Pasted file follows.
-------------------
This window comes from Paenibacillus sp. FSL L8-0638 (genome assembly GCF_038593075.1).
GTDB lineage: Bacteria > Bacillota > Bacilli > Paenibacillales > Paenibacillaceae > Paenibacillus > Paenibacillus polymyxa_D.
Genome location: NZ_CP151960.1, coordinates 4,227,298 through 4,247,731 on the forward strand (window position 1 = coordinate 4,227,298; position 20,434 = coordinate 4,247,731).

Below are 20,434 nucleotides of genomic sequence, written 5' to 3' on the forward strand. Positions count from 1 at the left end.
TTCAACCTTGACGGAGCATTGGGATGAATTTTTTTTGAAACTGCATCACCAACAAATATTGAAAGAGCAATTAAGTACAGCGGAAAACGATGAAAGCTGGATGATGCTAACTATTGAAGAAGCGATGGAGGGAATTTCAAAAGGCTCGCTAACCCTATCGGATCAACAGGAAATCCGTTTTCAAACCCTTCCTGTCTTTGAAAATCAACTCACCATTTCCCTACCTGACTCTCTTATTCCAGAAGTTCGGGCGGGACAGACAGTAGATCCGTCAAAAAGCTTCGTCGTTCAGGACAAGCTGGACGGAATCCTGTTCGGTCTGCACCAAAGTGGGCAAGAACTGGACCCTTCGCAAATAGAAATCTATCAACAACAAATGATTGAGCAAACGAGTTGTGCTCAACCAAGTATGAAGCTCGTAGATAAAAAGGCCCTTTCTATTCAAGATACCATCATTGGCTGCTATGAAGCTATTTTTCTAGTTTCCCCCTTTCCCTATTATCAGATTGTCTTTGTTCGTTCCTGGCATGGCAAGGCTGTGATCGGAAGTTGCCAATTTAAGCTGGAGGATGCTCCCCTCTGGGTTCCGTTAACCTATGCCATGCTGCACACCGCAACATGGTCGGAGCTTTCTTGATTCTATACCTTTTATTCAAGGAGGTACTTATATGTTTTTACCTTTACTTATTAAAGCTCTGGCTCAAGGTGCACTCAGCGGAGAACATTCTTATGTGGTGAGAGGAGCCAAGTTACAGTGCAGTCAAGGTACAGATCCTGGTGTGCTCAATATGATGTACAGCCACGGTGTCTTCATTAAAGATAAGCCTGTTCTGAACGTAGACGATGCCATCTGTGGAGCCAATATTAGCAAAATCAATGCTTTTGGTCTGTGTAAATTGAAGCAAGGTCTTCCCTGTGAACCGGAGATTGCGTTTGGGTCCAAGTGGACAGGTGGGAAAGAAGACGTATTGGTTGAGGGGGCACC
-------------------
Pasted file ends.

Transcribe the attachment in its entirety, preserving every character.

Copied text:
This window comes from Paenibacillus sp. FSL L8-0638 (genome assembly GCF_038593075.1).
GTDB lineage: Bacteria > Bacillota > Bacilli > Paenibacillales > Paenibacillaceae > Paenibacillus > Paenibacillus polymyxa_D.
Genome location: NZ_CP151960.1, coordinates 4,227,298 through 4,247,731 on the forward strand (window position 1 = coordinate 4,227,298; position 20,434 = coordinate 4,247,731).

Below are 20,434 nucleotides of genomic sequence, written 5' to 3' on the forward strand. Positions count from 1 at the left end.
TTCAACCTTGACGGAGCATTGGGATGAATTTTTTTTGAAACTGCATCACCAACAAATATTGAAAGAGCAATTAAGTACAGCGGAAAACGATGAAAGCTGGATGATGCTAACTATTGAAGAAGCGATGGAGGGAATTTCAAAAGGCTCGCTAACCCTATCGGATCAACAGGAAATCCGTTTTCAAACCCTTCCTGTCTTTGAAAATCAACTCACCATTTCCCTACCTGACTCTCTTATTCCAGAAGTTCGGGCGGGACAGACAGTAGATCCGTCAAAAAGCTTCGTCGTTCAGGACAAGCTGGACGGAATCCTGTTCGGTCTGCACCAAAGTGGGCAAGAACTGGACCCTTCGCAAATAGAAATCTATCAACAACAAATGATTGAGCAAACGAGTTGTGCTCAACCAAGTATGAAGCTCGTAGATAAAAAGGCCCTTTCTATTCAAGATACCATCATTGGCTGCTATGAAGCTATTTTTCTAGTTTCCCCCTTTCCCTATTATCAGATTGTCTTTGTTCGTTCCTGGCATGGCAAGGCTGTGATCGGAAGTTGCCAATTTAAGCTGGAGGATGCTCCCCTCTGGGTTCCGTTAACCTATGCCATGCTGCACACCGCAACATGGTCGGAGCTTTCTTGATTCTATACCTTTTATTCAAGGAGGTACTTATATGTTTTTACCTTTACTTATTAAAGCTCTGGCTCAAGGTGCACTCAGCGGAGAACATTCTTATGTGGTGAGAGGAGCCAAGTTACAGTGCAGTCAAGGTACAGATCCTGGTGTGCTCAATATGATGTACAGCCACGGTGTCTTCATTAAAGATAAGCCTGTTCTGAACGTAGACGATGCCATCTGTGGAGCCAATATTAGCAAAATCAATGCTTTTGGTCTGTGTAAATTGAAGCAAGGTCTTCCCTGTGAACCGGAGATTGCGTTTGGGTCCAAGTGGACAGGTGGGAAAGAAGACGTATTGGTTGAGGGGGCACC